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    What is Lost Connections about?

    Lost Connections (2018) takes you on a historical and scientific journey that dispels many of the lingering myths surrounding depression and the reasons it touches so many of us. Along the way, author Johann Hari introduces readers to the cutting-edge advancements being made by those looking into new solutions for depression and anxiety.

    Lost Connections Review

    Lost Connections (2018) by Johann Hari delves into the underlying causes of depression and anxiety in our modern world, offering a fresh perspective on mental health. Here's why this book is a must-read:

    • With in-depth research and personal stories, it challenges conventional thinking on mental health, providing a nuanced understanding of the root causes of depression and anxiety.
    • By exploring the social and environmental factors that contribute to these conditions, the book offers hope and practical solutions to reconnect with ourselves and others.
    • Its refreshing honesty and unconventional approach make it an engaging and thought-provoking read, shedding light on a topic that affects so many of us.

    Best quote from Lost Connections

    The [pharmaceutical industry] is just sick and bought and corrupted, and I cant describe it otherwise. – Professor John Ioannidis, Stanford University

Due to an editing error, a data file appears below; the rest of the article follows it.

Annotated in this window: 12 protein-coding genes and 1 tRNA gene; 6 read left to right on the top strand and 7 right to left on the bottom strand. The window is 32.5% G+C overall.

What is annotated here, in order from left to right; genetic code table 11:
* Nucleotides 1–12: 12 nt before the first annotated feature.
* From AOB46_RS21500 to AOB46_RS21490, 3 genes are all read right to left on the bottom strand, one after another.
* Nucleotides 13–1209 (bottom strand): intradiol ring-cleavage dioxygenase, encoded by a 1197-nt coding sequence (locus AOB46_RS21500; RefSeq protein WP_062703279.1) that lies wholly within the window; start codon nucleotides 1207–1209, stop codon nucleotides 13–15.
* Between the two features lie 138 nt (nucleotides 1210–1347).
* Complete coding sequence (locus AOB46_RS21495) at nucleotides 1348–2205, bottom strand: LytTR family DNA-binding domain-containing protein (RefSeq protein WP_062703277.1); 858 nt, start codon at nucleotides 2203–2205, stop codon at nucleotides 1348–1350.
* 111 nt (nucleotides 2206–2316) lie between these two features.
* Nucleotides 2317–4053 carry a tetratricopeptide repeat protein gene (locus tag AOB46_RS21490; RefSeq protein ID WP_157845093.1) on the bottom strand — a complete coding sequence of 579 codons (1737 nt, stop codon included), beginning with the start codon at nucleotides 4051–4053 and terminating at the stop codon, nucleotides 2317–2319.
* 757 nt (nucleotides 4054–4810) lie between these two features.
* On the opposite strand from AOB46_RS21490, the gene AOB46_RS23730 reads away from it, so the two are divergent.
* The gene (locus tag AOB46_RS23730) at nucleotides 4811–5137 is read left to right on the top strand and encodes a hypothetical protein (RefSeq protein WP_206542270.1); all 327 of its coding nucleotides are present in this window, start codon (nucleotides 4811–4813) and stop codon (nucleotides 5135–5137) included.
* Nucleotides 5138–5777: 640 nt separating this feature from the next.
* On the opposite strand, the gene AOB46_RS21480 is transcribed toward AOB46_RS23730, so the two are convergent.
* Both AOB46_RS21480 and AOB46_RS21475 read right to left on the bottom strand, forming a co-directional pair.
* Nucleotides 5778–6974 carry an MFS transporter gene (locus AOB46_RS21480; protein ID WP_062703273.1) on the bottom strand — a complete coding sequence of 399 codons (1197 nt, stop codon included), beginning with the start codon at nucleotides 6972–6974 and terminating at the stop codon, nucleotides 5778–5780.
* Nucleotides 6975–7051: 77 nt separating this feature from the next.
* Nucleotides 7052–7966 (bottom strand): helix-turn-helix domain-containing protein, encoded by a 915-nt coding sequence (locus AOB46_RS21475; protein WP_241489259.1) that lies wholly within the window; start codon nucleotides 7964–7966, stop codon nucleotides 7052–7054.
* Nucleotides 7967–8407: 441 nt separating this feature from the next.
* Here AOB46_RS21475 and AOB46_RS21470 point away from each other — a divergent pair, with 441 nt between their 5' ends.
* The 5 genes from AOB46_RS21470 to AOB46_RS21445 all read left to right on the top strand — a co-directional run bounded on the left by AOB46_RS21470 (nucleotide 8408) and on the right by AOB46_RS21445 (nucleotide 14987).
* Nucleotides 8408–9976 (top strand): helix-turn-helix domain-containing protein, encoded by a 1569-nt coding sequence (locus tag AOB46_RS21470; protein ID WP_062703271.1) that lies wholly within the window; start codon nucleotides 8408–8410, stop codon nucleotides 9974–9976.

—Johann Hari
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    Who should read Lost Connections?

    • Students of psychology, mental health and social work
    • Readers experiencing depression and eager for solutions
    • Friends and loved ones of those with depression or anxiety

    About the Author

    Johann Hari is the New York Times best-selling author of Chasing the Scream (2015). He’s also well known for his TED Talk, “Everything You Think You Know About Addiction Is Wrong.”

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    Lost Connections FAQs 

    What is the main message of Lost Connections?

    Lost Connections explores the societal factors contributing to depression and offers alternative solutions beyond medication.

    How long does it take to read Lost Connections?

    The reading time for Lost Connections depends on the individual's reading speed. However, you can read the Blinkist summary in just 15 minutes.

    Is Lost Connections a good book? Is it worth reading?

    Lost Connections is a thought-provoking book that challenges our understanding of mental health. It offers valuable insights into the complex nature of depression and provides hope for meaningful change.

    Who is the author of Lost Connections?

    The author of Lost Connections is Johann Hari.

    What to read after Lost Connections?

    If you're wondering what to read next after Lost Connections, here are some recommendations we suggest:
    • Eat to Beat Depression and Anxiety by Drew Ramsey
    • Good Reasons for Bad Feelings by Randolph M. Nesse
    • The Comfort Book by Matt Haig
    • Rise from Darkness by Kristian Hall
    • Stolen Focus by Johann Hari
    • The Untethered Soul by Michael A. Singer
    • A Really Good Day by Ayelet Waldman
    • Chasing the Scream by Johann Hari
    • The Power of Now by Eckhart Tolle
    • Think Again by Adam Grant